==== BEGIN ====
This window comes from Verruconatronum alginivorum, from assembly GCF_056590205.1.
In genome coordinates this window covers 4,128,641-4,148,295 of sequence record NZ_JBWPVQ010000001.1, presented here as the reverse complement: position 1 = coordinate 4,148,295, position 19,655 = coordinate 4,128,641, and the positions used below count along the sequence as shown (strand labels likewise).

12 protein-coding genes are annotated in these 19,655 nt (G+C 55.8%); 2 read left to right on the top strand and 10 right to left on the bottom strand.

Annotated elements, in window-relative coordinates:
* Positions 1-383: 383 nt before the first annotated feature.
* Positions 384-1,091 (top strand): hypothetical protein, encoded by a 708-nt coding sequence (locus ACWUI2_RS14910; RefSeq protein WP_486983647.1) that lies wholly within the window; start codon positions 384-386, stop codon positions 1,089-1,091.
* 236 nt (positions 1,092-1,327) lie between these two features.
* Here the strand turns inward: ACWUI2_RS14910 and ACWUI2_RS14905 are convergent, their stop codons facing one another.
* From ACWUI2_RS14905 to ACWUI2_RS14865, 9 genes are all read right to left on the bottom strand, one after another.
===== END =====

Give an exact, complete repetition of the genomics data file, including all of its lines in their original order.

This window comes from Verruconatronum alginivorum, from assembly GCF_056590205.1.
In genome coordinates this window covers 4,128,641-4,148,295 of sequence record NZ_JBWPVQ010000001.1, presented here as the reverse complement: position 1 = coordinate 4,148,295, position 19,655 = coordinate 4,128,641, and the positions used below count along the sequence as shown (strand labels likewise).

12 protein-coding genes are annotated in these 19,655 nt (G+C 55.8%); 2 read left to right on the top strand and 10 right to left on the bottom strand.

Annotated elements, in window-relative coordinates:
* Positions 1-383: 383 nt before the first annotated feature.
* Positions 384-1,091 (top strand): hypothetical protein, encoded by a 708-nt coding sequence (locus ACWUI2_RS14910; RefSeq protein WP_486983647.1) that lies wholly within the window; start codon positions 384-386, stop codon positions 1,089-1,091.
* 236 nt (positions 1,092-1,327) lie between these two features.
* Here the strand turns inward: ACWUI2_RS14910 and ACWUI2_RS14905 are convergent, their stop codons facing one another.
* From ACWUI2_RS14905 to ACWUI2_RS14865, 9 genes are all read right to left on the bottom strand, one after another.